PubMed  PubMed Central  Google Scholar 

  48. 48.

    Sharma SM, Fuchsluger T, Ahmad S, Katikireddy KR, Armant M, Dana R, et al. Comparative analysis of human-derived feeder layers with 3T3 fibroblasts for the ex vivo expansion of human limbal and oral epithelium. Stem Cell Rev Rep. 2012;8(3):696–705.

    CAS  PubMed  Google Scholar 

  49. 49.

    Kinoshita S, Koizumi N, Nakamura T. Transplantable cultivated mucosal epithelial sheet for ocular surface reconstruction. Exp Eye Res. 2004;78(3):483–91.

    CAS  PubMed  Google Scholar 

  50. 50.

    Massie I, Levis HJ, Daniels JT. Response of human limbal epithelial cells to wounding on 3D RAFT tissue equivalents: effect of airlifting and human limbal fibroblasts. Exp Eye Res. 2014;127:196–205.

    CAS  PubMed  Google Scholar 

  51. 51.

    Ramirez-Miranda A, Nakatsu MN, Zarei-Ghanavati S, Nguyen CV, Deng SX. Keratin 13 is a more specific marker of conjunctival epithelium than keratin 19. Mol Vis. 2011;17:1652–61.

    CAS  PubMed  PubMed Central  Google Scholar 

  52. 52.

    Utheim OA, Pasovic L, Raeder S, Eidet JR, Fostad IG, Sehic A, et al. Effects of explant size on epithelial outgrowth, thickness, stratification, ultrastructure and phenotype of cultured limbal epithelial cells. PLoS One. 2019;14(3):e0212524.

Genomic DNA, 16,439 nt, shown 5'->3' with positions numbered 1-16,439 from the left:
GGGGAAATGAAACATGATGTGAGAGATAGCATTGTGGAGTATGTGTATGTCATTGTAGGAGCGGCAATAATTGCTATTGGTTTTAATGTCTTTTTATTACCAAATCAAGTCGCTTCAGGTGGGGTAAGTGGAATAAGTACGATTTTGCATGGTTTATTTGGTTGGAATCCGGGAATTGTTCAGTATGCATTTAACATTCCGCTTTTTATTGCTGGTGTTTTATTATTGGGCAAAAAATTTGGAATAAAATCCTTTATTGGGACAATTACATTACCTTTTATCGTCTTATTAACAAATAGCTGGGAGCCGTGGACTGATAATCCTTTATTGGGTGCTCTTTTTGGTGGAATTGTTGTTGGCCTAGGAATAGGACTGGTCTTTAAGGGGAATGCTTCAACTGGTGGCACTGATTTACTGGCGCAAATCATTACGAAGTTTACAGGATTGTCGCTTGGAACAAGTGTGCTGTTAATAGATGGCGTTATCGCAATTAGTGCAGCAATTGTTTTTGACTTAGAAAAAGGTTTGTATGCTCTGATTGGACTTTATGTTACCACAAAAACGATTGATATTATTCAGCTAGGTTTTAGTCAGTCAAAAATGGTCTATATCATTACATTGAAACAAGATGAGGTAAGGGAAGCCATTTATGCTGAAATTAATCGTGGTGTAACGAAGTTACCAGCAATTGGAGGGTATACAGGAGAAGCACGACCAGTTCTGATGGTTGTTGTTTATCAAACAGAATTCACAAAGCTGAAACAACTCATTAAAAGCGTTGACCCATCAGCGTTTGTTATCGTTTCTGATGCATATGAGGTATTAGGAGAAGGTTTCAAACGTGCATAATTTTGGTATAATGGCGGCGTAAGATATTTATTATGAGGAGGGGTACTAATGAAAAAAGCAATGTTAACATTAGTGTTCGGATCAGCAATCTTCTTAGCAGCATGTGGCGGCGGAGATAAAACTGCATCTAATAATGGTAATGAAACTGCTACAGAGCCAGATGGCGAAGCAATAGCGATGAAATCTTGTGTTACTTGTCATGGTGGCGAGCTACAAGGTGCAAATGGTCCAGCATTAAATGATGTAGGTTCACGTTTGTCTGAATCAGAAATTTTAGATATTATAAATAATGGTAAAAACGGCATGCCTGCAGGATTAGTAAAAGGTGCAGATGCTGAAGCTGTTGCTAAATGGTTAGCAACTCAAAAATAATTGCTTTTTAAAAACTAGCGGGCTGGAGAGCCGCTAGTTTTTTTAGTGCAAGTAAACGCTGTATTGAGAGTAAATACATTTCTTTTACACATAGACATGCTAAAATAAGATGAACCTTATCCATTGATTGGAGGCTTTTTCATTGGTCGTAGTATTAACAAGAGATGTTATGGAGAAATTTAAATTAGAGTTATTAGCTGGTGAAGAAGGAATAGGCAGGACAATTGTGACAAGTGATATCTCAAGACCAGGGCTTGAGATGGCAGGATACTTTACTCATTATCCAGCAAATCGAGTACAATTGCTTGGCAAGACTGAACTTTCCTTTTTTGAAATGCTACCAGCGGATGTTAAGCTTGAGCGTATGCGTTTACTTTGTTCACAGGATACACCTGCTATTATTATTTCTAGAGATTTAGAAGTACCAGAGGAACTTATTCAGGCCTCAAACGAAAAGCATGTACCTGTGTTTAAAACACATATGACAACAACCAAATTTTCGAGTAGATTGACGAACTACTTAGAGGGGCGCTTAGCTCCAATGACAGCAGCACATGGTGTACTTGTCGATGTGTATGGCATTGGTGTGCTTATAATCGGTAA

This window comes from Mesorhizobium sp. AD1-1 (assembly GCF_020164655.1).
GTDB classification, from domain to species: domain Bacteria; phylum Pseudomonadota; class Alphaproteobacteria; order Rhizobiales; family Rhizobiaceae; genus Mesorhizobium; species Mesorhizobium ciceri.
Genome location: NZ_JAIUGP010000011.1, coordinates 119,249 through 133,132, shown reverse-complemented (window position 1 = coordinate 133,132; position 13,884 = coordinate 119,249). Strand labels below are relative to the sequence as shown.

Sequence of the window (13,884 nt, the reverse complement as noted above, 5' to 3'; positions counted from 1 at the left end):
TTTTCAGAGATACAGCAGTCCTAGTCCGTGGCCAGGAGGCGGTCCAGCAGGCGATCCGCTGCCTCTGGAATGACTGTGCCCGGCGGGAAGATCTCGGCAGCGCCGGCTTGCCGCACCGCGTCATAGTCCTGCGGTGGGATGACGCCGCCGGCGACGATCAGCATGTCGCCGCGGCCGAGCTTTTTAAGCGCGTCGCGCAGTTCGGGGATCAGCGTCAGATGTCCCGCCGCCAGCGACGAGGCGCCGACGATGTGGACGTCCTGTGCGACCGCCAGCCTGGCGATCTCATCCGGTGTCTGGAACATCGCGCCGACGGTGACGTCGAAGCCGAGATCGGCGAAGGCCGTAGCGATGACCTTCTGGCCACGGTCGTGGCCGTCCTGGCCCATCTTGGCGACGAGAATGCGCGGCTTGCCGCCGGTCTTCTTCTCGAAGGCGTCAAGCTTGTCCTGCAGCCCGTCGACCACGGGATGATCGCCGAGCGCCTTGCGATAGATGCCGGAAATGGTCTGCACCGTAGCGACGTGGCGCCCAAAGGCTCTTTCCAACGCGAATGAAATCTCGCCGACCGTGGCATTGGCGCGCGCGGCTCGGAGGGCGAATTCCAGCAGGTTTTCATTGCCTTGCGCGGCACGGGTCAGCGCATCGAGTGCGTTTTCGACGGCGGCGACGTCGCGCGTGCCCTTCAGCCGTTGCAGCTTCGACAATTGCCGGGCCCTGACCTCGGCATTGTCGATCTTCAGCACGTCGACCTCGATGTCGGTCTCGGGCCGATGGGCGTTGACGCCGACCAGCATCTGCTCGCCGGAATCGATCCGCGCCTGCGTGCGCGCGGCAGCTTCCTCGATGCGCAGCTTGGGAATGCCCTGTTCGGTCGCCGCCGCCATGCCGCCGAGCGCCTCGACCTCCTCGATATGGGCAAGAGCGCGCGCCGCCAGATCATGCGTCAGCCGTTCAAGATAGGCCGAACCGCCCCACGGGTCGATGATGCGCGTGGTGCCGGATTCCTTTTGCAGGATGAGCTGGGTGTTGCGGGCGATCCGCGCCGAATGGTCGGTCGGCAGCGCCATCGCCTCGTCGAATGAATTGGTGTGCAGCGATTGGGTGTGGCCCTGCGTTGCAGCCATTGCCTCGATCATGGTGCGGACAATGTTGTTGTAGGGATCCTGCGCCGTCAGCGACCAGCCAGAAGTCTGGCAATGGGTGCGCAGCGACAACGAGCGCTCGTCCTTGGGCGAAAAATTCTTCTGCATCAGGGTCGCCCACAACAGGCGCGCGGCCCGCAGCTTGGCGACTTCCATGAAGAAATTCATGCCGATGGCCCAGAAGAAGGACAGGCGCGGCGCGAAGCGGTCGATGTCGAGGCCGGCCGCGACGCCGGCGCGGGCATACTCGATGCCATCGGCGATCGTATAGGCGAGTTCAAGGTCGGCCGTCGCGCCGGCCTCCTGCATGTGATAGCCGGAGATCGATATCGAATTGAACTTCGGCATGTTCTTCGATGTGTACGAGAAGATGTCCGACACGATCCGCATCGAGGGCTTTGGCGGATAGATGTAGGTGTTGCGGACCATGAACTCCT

CAS  PubMed  PubMed Central  Google Scholar 

  53. 53.

    Yamaguchi M, Ebihara N, Shima N, Kimoto M, Funaki T, Yokoo S, et al. Adhesion, migration, and proliferation of cultured human corneal endothelial cells by laminin-5. Invest Ophthalmol Vis Sci. 2011;52(2):679–84.

    CAS  PubMed  Google Scholar 

  54. 54.

    Kolli S, Bojic S, Ghareeb AE, Kurzawa-Akanbi M, Figueiredo FC, Lako M. The role of nerve growth factor in maintaining proliferative capacity, colony-forming efficiency, and the limbal stem cell phenotype. Stem Cells. 2019;37(1):139–49.

    CAS  PubMed  Google Scholar 

  55. 55.

    Sen S, Sharma S, Gupta A, Gupta N, Singh H, Roychoudhury A, et al. Molecular characterization of explant cultured human oral mucosal epithelial cells. Invest Ophthalmol Vis Sci. 2011;52(13):9548–54.

    CAS  PubMed  Google Scholar 

  56. 56.

    Huang F, Qiu J, Xue Q, Cai R, Zhang C. Phenotypes and transdifferentiation of transplanted oral mucosal epithelial cells for limbal stem cell deficiency; 2019.

    Google Scholar 

  57. 57.